Can You Make Money With Google Helpout?
According to service providers we interviewed, Helpouts are a great way to build your online reputation, expand your services, and develop a client base—both in the U.S. and internationally. Just don't expect to make a lot of—if any—money, especially at first.
For one thing, Google Helpouts are still so new, many people aren't aware they exist, says Ben Matlak, a certified strength and conditioning coach from the U.S. who is currently based in South Korea. As a result, there's not a lot of demand yet.
As a result, Matlak decided to offer his service for free. His goal: Build up a reputation by gaining a foundation of solid reviews (customers can rate the service providers with comments and up to five stars). Then see if he can get some paying customers through Helpouts.
Chris Hubbell, another Helpout provider, makes his living providing tech support. But thus far, he says it hasn't "increased my business at all."
Only a few people have paid for a Helpout session, he says, so he currently offers his services for free. As with Matlak, Hubbell says Google Helpout is "a great opportunity to build my reputation and show people the value of my services."
Another potential limitation, according to Hubbell, is that some people aren't comfortable with video chat. "I get a lot of people who connect with me, realize it's a video chat, and then hang up," he says.
In addition, Google Helpout requires a slight learning curve, especially for people who aren't experienced with video chats, says Hubbell. "Some potential customers just won't go through the trouble to learn it," he adds. While Helpouts won't replace phone calls or email, for some specialized businesses, the face-to-face video chat has potential, Hubbell says.
Helpouts' Small Business Benefits
Among the benefits, Google Helpouts can help solo proprietors develop new lines of business. Laura Gomez, a career counselor, previously worked in human resources and recruiting. "I thought offering career coaching Helpouts could be a cool way to use my past training as a recruiter for a good cause, helping others with their job search," she said.
Also, Gomez noted: "I'm undergoing a bit of a career pivot myself right now. Having recently studied software development, I'm now designing and building a Web app to help job seekers. So (being on Google Helpouts) is a two-birds, one-stone thing for me. I'm conducting research on some of the biggest pain points that job seekers face while building a small side-coaching business."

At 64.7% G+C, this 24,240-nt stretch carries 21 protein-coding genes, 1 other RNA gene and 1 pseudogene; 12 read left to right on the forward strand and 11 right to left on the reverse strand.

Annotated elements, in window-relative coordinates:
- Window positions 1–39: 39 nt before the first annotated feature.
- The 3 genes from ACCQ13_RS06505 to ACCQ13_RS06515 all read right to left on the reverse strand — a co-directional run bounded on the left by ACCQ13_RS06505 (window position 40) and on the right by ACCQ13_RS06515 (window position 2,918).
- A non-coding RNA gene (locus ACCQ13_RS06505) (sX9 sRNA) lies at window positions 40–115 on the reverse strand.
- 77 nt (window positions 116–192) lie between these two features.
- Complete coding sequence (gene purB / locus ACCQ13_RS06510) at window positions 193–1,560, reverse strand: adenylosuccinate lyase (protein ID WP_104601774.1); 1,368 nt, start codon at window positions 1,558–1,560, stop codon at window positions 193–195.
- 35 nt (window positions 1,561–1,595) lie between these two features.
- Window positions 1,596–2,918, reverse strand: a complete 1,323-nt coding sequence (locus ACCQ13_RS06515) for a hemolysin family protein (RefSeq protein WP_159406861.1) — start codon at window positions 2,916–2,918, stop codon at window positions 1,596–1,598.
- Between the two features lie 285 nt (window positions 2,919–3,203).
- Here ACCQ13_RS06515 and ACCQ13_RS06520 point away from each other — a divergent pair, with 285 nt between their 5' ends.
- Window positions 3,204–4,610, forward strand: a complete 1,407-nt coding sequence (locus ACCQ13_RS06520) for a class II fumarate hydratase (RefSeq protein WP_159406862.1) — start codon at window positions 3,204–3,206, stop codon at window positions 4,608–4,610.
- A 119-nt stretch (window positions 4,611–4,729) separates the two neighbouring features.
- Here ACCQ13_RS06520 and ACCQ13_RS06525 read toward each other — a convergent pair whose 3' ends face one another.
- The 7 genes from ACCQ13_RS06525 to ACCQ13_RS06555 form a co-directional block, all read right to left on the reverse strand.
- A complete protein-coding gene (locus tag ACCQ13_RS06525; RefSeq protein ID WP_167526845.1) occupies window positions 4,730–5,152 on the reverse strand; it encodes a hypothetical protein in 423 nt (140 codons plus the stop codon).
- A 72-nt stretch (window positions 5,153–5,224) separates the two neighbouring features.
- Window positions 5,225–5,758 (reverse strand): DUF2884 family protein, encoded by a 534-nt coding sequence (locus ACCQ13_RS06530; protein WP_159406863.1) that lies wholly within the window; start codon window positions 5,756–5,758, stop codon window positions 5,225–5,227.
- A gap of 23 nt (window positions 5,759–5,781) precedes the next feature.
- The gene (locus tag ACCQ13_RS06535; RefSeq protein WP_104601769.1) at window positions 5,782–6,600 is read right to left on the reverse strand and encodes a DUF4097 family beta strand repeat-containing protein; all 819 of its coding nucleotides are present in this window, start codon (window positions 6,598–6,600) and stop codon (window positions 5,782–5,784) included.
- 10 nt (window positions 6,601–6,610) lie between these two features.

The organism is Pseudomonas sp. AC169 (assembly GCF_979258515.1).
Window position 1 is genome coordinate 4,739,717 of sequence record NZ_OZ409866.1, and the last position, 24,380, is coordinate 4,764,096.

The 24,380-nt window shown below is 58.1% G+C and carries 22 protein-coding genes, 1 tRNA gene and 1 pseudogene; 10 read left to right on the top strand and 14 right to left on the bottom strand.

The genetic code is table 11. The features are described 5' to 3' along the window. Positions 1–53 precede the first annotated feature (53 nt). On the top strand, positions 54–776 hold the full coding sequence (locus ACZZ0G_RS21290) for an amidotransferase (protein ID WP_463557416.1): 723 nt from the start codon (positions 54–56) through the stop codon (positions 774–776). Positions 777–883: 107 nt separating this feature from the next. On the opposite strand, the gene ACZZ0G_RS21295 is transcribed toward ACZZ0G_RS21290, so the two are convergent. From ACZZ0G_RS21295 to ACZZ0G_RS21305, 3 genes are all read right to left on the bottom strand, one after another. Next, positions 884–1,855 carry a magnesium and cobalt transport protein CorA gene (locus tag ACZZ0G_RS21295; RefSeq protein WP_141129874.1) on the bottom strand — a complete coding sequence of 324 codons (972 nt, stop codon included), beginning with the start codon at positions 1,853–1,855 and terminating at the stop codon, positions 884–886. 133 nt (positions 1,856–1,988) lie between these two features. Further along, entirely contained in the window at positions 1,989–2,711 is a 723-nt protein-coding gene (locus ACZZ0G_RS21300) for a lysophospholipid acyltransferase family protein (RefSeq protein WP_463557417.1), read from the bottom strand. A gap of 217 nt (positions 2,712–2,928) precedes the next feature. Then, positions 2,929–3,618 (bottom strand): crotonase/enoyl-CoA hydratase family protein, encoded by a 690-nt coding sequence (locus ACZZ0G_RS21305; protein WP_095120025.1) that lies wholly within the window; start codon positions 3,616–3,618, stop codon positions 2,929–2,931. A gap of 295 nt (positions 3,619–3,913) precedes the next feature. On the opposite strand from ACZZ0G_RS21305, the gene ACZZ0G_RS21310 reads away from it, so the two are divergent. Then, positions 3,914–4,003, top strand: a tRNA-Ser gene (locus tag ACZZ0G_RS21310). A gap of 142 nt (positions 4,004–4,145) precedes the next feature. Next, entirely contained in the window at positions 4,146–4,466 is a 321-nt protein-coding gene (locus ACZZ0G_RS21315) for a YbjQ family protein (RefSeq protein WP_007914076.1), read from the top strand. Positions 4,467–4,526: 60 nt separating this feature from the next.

Through Google Helpouts, Gomez says 40 percent of her clients are outside the U.S., and they range from recent college grads to middle managers to top-level executives. She's still trying to figure out the best way to monetize her services, which as of this writing are free.
"I'm very comfortable with Google's 20 percent cut," Gomez added. "With Google's expansive reach, combined with such a feature-rich Helpouts platform, 20 percent feels extremely reasonable. I'm excited to be a part of this experience and look forward to seeing how it evolves."
Ultimately, Google Helpouts can help small businesses expand their online reputation, develop new lines of service and test them online, and reach new potential clients around the world. Hubbell advises that small business owners might want to give Helpouts a little more time to mature before jumping in.
"Right now it's pain-in-the-neck time," he said, "Everyone's still figuring out what Helpouts is or can be. But there's no doubt that down the road, this will be a great way to connect people who need help with those who can provide it."
|Do you have a comment or question about this article or other small business topics in general? Speak out in the SmallBusinessComputing.com Forums. Join the discussion today!|